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Didn’t realize that finding a therapist would be the first hurdle in your search for the new and improved you? You are not the only one. Finding the right therapist can sometimes take time, research, and persistence but if you use these tips as a roadmap, you will be headed in the right direction. 

The first step in finding a mental health professional is to identify which mental health services you are looking for. While we all provide mental health services, the types of services that psychiatrists, psychologists, and psychotherapists offer differ. A psychiatrist is a medical doctor who is licensed to diagnose, treat, and prescribe medications for psychological disorders. If you think that you might benefit from medication to help with your psychological distress, your family doctor would be the best person to turn to as they will either address and manage your concerns or refer you to a psychiatrist. A psychologist has obtained a doctorate degree and is licensed to assess, diagnose, and treat problems with cognitions, behaviours, and emotions. If you are looking to get a diagnosis or tested or a learning disability, for example, they may be the right professional for you. Psychotherapists hold a master’s degree and proper educational training to enable them to register with the College of Psychotherapists of Ontario. While psychiatrists and psychologists may also offer psychotherapy, psychotherapists can offer counselling to address “disorder of thought, cognition, mood, emotional regulation, perception or memory that may seriously impair the individual’s judgment, insight, behaviour, communication or social functioning” (CRPO).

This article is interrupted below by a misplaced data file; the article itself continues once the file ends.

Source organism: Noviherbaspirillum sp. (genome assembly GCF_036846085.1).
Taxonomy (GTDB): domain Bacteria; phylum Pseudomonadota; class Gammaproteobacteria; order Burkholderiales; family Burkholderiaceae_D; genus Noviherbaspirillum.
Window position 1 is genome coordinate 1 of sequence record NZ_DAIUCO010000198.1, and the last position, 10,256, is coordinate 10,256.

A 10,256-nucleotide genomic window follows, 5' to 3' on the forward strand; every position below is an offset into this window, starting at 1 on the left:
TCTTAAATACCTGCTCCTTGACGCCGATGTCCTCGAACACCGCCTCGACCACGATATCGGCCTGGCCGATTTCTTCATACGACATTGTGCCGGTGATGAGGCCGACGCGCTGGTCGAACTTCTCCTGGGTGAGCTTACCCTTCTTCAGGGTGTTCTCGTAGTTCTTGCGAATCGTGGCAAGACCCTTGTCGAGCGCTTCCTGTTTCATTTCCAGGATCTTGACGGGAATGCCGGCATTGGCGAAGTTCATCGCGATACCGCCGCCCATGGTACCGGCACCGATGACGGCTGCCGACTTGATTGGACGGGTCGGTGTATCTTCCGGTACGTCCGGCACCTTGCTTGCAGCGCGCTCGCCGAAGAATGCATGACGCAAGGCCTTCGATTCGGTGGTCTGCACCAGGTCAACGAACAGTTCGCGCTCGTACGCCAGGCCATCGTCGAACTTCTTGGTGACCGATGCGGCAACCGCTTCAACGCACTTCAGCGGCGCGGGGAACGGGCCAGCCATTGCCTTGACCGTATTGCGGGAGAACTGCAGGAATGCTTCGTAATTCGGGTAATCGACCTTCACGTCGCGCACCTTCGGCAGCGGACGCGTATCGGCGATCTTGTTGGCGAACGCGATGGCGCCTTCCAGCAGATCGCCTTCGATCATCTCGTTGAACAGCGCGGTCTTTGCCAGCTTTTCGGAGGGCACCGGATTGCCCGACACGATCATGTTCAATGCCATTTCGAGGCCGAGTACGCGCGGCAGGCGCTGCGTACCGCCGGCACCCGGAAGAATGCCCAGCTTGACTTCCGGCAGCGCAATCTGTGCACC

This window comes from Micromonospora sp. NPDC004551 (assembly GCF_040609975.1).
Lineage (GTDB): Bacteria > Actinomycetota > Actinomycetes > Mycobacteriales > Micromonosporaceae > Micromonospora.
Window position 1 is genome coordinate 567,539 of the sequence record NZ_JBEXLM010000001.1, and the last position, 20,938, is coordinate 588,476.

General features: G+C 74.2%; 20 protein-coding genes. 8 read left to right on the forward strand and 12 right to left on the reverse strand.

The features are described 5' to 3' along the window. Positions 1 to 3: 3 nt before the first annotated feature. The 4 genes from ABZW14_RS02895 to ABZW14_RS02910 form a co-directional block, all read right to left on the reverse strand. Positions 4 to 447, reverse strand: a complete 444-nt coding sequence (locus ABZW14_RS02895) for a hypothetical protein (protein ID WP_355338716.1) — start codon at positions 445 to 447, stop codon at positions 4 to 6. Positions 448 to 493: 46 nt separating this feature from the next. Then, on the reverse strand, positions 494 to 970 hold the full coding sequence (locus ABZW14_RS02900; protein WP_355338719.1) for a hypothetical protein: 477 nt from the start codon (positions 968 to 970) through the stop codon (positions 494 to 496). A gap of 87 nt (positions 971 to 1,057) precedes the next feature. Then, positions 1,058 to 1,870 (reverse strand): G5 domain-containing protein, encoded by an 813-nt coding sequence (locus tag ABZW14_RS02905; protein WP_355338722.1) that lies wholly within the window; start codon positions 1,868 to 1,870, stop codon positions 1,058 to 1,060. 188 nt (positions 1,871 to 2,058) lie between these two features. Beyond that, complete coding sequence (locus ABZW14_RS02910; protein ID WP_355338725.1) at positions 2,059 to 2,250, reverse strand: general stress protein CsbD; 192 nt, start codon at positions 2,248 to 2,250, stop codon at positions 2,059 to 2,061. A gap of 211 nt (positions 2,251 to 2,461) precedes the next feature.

Once you have decided on which mental health professional is right for you, it is time to begin your search. When looking for a professional, it helps to keep your presenting problem at the forefront. While therapists are often trained to address a wide range of presenting problems, they often have areas of specialization. This means that they have taken extra training or received supervision in a specific area, and may be better equipped to address your concern. If you have gone to therapy in the past, reflecting on the aspects of what you liked and didn’t like about the therapy may help you narrow down your ideal therapist. For example, some might appreciate the structured, goal-oriented, and skill-based nature of CBT while others may appreciate how DBT helps you walk the middle ground in life by bringing together the wise mind, the emotional mind, and the reasonable mind. I encourage you to research the various treatment modalities used in counselling (e.g., narrative, solution-focused, strength-based, emotion-focused , acceptance, and commitment therapy). 

Before you get bogged down with all of the different forms of counselling, it is important to note that the type of therapy has been shown to only account for 15% of the overall effectiveness. The relationship that you have with your therapist accounts for 30% of the overall effectiveness and 15% comes down to whether or not you think therapy can help. 

 Given the impact that your relationship with your therapist has on achieving your goals, I encourage you to find someone who makes you feel safe, comfortable, heard, and understood. Do not just settle for just ok. Just like listening to a new song or dating a new person, it sometimes takes some time for you to settle into a groove and feel comfortable. However, if after the third session you still aren’t feeling it, I encourage you to look for another therapist who might be a better fit.  

Now that you have a better idea of what you are looking for, you can more confidently browse through Psychology Today and find your ideal therapist. Alternatively, if you are comfortable, you could ask family members or friends, your family doctor or religious figure, and of whom may also be good resources to help you find a professional in your area.  

Reference: https://www.crpo.ca/definitions/